“Person-centered” approaches and relationality

Authors commonly described both latent variable and clustering methods as person-centered rather than variable-centered methods [31, 36, 38, 43,44,45]. This distinction emerged in personality psychology in the 1970s as a way to understand individuals based on multiple personality-related variables that were seen to pattern in specific ways within individuals [46]. In research applications, person-centered approaches came to be understood as a search for groups of individuals who were homogenous with regard to whether and how particular variables affected others [11, 47, 48]. In epidemiological terms, person-centeredness would then appear to be about using multiple measures to identify meaningful categories of individuals across which there is causal effect modification for associations under study. However, classes/clusters were not used in this way in any of the included studies, and understandings of person-centeredness in published papers were broader or unarticulated.

It is easy to see how the language of person-centeredness may be appealing to researchers taking an intersectional approach, in that it may be seen as mapping onto the core intersectionality concept of relationality. Relationality is the idea that phenomena such as race/ethnicity, sex/gender and social class are interconnected and maintained through relational processes [24]. Thus, health at an intersection, for example, cannot be understood as the sum of its social identity parts [7]. A relevant aspect of relationality here is co-formation, in which old categories may not be useful and new co-formed ones may be needed [24]. While not labeled clearly as such, this concept appeared to be what some authors referenced when they wrote about identifying an “intersectional class” [39] or finding “evidence of intersectionality” [34]. As intersectionality is more commonly understood in research as an analytic approach or paradigm than a finding [23, 49], it may be more appropriate to be specific regarding findings, for example describing finding evidence to support co-formation of gender and race rather than finding intersectionality itself.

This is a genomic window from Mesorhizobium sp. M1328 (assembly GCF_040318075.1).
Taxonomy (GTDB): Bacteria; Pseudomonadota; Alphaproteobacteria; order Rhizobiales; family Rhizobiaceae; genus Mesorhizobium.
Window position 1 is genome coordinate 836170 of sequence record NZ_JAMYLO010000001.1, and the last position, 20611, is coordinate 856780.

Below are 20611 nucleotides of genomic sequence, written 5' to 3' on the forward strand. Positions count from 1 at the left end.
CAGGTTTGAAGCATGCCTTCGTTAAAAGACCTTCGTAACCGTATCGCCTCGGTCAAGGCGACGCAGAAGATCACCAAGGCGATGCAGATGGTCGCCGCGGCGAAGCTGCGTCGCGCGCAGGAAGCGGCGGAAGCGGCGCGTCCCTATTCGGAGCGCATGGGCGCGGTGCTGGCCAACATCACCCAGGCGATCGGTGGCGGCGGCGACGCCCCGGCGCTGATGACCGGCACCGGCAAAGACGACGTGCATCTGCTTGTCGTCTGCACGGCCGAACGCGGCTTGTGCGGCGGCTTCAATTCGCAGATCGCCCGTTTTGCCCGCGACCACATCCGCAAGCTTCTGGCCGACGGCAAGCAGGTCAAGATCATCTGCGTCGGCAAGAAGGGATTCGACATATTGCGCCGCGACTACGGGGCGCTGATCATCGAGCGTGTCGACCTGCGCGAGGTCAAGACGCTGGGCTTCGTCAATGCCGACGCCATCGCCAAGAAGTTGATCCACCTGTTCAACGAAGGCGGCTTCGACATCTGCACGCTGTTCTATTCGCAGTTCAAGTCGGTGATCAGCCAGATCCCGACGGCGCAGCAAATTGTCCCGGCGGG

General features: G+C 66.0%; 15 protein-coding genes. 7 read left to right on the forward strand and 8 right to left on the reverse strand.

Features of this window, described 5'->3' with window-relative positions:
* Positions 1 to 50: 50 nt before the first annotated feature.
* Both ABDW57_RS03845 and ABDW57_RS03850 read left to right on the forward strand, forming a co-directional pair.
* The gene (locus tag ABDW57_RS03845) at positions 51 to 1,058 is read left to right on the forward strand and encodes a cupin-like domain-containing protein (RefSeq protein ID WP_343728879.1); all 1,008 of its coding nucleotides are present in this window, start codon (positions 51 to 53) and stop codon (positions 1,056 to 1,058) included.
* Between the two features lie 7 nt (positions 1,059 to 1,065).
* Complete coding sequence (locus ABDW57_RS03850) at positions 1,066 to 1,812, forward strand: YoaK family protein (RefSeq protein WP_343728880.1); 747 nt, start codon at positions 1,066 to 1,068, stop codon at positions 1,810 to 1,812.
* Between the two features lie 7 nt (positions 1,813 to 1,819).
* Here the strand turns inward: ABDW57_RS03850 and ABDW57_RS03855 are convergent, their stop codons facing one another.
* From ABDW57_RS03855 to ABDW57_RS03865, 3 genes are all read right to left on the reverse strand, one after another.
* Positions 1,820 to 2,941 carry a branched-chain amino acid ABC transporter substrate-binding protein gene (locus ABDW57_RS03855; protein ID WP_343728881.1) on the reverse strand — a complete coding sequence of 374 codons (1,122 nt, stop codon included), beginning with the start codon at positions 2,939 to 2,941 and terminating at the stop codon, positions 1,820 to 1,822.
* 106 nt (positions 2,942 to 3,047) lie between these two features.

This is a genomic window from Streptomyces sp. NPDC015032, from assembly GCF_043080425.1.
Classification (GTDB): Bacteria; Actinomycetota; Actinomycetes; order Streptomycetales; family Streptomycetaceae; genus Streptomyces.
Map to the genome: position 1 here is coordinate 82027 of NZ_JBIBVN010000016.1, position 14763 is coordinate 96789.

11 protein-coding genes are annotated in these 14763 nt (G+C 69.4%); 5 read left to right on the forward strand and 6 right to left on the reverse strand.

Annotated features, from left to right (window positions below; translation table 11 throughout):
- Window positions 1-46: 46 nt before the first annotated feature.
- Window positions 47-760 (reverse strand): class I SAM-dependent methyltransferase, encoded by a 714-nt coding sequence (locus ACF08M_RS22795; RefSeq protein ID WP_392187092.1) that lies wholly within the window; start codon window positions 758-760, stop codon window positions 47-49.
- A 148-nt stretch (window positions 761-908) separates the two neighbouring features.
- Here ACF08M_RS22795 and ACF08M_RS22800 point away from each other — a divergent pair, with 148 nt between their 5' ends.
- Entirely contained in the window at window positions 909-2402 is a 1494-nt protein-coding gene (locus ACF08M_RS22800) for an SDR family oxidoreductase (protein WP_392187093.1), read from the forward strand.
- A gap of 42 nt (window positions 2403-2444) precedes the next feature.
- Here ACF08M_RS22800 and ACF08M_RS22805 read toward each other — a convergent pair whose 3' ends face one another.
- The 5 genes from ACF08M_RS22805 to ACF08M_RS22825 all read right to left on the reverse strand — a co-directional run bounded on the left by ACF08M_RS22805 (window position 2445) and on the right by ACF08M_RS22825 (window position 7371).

Intersectional stigma versus intersections of social identities or positions

While an occasional study brought social intersections into the analysis after clustering (e.g., analyzed effects of intersection on outcome within strata of mental health clusters [34]), most analyses conceptualized intersectionality as primarily represented within the classes/clusters. These approaches comprised two groups based on objectives for implementing latent variable or clustering methods, the first creating intersectional classes/clusters reflecting stigma or social processes, and the second reflecting classes/clusters of social identities/positions.

Many papers in the first group of studies sought to create classes/clusters based on stigma, discrimination, or victimization in ways that traversed different social positions (e.g., by combining measures such as homophobia and racism) [36, 39, 40, 42, 44]. This use harkens back to Berger’s foundational work on intersectional stigma, wherein she notes it is composed of influences that can be tied to specific social positions, but which in totality create qualitatively different forms of intersectional stigma [10]. Other authors took a process-based approach focused on socialization, community involvement, or identity centrality, rather than discrimination [38, 41]. There were two general approaches to these studies of intersectional processes. In the first, researchers analyzed processes within a particular intersection, such as African-American women [41] or sexual minority Latinx youth [44]. In the second, they aimed to create process-based classes in general samples, such as students [39] or residents of a low-resource geographic area [40]. The first approach seems to clearly map onto an intracategorical approach to intersectional complexity, which focuses on specific experiences within an intersection [50], while the second may capture intercategorical categories of stigma or other social processes.